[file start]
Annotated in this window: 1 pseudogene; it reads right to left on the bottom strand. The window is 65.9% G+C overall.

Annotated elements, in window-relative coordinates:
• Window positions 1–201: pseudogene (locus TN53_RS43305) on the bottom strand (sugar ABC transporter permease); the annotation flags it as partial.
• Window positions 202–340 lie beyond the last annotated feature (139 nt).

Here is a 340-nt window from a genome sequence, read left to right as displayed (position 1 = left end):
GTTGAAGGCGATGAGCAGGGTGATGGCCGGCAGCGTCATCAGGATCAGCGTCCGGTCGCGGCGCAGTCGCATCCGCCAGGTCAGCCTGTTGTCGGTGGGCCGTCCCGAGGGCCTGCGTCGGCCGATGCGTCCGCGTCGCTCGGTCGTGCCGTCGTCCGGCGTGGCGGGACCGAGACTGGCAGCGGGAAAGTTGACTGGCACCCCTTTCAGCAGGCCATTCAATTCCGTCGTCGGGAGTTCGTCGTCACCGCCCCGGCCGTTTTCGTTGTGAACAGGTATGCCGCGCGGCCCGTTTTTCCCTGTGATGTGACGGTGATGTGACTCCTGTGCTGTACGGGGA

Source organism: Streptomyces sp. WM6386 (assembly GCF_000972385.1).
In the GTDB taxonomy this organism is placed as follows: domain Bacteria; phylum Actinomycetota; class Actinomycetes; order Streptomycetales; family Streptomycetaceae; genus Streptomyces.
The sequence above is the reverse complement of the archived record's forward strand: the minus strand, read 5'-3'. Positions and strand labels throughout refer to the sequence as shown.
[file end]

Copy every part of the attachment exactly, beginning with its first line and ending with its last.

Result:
Annotated in this window: 1 pseudogene; it reads right to left on the bottom strand. The window is 65.9% G+C overall.

Annotated elements, in window-relative coordinates:
• Window positions 1–201: pseudogene (locus TN53_RS43305) on the bottom strand (sugar ABC transporter permease); the annotation flags it as partial.
• Window positions 202–340 lie beyond the last annotated feature (139 nt).

Here is a 340-nt window from a genome sequence, read left to right as displayed (position 1 = left end):
GTTGAAGGCGATGAGCAGGGTGATGGCCGGCAGCGTCATCAGGATCAGCGTCCGGTCGCGGCGCAGTCGCATCCGCCAGGTCAGCCTGTTGTCGGTGGGCCGTCCCGAGGGCCTGCGTCGGCCGATGCGTCCGCGTCGCTCGGTCGTGCCGTCGTCCGGCGTGGCGGGACCGAGACTGGCAGCGGGAAAGTTGACTGGCACCCCTTTCAGCAGGCCATTCAATTCCGTCGTCGGGAGTTCGTCGTCACCGCCCCGGCCGTTTTCGTTGTGAACAGGTATGCCGCGCGGCCCGTTTTTCCCTGTGATGTGACGGTGATGTGACTCCTGTGCTGTACGGGGA

Source organism: Streptomyces sp. WM6386 (assembly GCF_000972385.1).
In the GTDB taxonomy this organism is placed as follows: domain Bacteria; phylum Actinomycetota; class Actinomycetes; order Streptomycetales; family Streptomycetaceae; genus Streptomyces.
The sequence above is the reverse complement of the archived record's forward strand: the minus strand, read 5'-3'. Positions and strand labels throughout refer to the sequence as shown.